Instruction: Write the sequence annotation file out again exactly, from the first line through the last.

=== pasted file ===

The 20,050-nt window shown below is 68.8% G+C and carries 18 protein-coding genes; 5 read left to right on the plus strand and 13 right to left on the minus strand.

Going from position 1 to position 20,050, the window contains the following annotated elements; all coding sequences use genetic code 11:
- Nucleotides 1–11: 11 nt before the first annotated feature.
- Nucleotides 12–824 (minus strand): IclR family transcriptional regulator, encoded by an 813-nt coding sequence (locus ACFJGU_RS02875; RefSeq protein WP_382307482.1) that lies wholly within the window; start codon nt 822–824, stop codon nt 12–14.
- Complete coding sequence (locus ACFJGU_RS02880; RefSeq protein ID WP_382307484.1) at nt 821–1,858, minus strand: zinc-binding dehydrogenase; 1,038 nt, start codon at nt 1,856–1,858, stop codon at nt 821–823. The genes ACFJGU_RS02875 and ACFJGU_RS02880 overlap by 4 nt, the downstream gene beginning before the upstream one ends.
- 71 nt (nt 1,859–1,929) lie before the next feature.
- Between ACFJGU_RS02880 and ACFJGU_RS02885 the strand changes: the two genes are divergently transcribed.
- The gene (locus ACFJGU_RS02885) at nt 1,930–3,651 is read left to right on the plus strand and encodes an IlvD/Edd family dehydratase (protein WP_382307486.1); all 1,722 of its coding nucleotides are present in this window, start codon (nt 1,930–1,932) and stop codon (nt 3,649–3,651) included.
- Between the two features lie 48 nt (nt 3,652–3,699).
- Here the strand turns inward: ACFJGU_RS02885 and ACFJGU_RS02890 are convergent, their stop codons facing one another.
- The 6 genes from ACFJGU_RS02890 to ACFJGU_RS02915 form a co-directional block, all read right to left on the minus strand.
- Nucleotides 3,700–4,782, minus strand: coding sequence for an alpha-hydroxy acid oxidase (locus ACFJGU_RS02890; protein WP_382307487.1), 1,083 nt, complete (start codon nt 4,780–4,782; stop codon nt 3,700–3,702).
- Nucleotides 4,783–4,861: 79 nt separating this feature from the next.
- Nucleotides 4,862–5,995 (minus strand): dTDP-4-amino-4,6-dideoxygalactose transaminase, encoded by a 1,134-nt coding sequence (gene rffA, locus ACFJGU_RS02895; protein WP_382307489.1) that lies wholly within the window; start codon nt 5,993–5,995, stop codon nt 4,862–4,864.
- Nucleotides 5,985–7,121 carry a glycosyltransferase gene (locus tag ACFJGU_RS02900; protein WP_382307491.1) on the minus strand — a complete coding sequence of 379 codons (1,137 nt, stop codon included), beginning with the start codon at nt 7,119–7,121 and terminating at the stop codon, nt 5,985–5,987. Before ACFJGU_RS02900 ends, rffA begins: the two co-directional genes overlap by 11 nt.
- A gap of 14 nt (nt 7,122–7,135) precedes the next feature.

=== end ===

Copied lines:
The 20,050-nt window shown below is 68.8% G+C and carries 18 protein-coding genes; 5 read left to right on the plus strand and 13 right to left on the minus strand.

Going from position 1 to position 20,050, the window contains the following annotated elements; all coding sequences use genetic code 11:
- Nucleotides 1–11: 11 nt before the first annotated feature.
- Nucleotides 12–824 (minus strand): IclR family transcriptional regulator, encoded by an 813-nt coding sequence (locus ACFJGU_RS02875; RefSeq protein WP_382307482.1) that lies wholly within the window; start codon nt 822–824, stop codon nt 12–14.
- Complete coding sequence (locus ACFJGU_RS02880; RefSeq protein ID WP_382307484.1) at nt 821–1,858, minus strand: zinc-binding dehydrogenase; 1,038 nt, start codon at nt 1,856–1,858, stop codon at nt 821–823. The genes ACFJGU_RS02875 and ACFJGU_RS02880 overlap by 4 nt, the downstream gene beginning before the upstream one ends.
- 71 nt (nt 1,859–1,929) lie before the next feature.
- Between ACFJGU_RS02880 and ACFJGU_RS02885 the strand changes: the two genes are divergently transcribed.
- The gene (locus ACFJGU_RS02885) at nt 1,930–3,651 is read left to right on the plus strand and encodes an IlvD/Edd family dehydratase (protein WP_382307486.1); all 1,722 of its coding nucleotides are present in this window, start codon (nt 1,930–1,932) and stop codon (nt 3,649–3,651) included.
- Between the two features lie 48 nt (nt 3,652–3,699).
- Here the strand turns inward: ACFJGU_RS02885 and ACFJGU_RS02890 are convergent, their stop codons facing one another.
- The 6 genes from ACFJGU_RS02890 to ACFJGU_RS02915 form a co-directional block, all read right to left on the minus strand.
- Nucleotides 3,700–4,782, minus strand: coding sequence for an alpha-hydroxy acid oxidase (locus ACFJGU_RS02890; protein WP_382307487.1), 1,083 nt, complete (start codon nt 4,780–4,782; stop codon nt 3,700–3,702).
- Nucleotides 4,783–4,861: 79 nt separating this feature from the next.
- Nucleotides 4,862–5,995 (minus strand): dTDP-4-amino-4,6-dideoxygalactose transaminase, encoded by a 1,134-nt coding sequence (gene rffA, locus ACFJGU_RS02895; protein WP_382307489.1) that lies wholly within the window; start codon nt 5,993–5,995, stop codon nt 4,862–4,864.
- Nucleotides 5,985–7,121 carry a glycosyltransferase gene (locus tag ACFJGU_RS02900; protein WP_382307491.1) on the minus strand — a complete coding sequence of 379 codons (1,137 nt, stop codon included), beginning with the start codon at nt 7,119–7,121 and terminating at the stop codon, nt 5,985–5,987. Before ACFJGU_RS02900 ends, rffA begins: the two co-directional genes overlap by 11 nt.
- A gap of 14 nt (nt 7,122–7,135) precedes the next feature.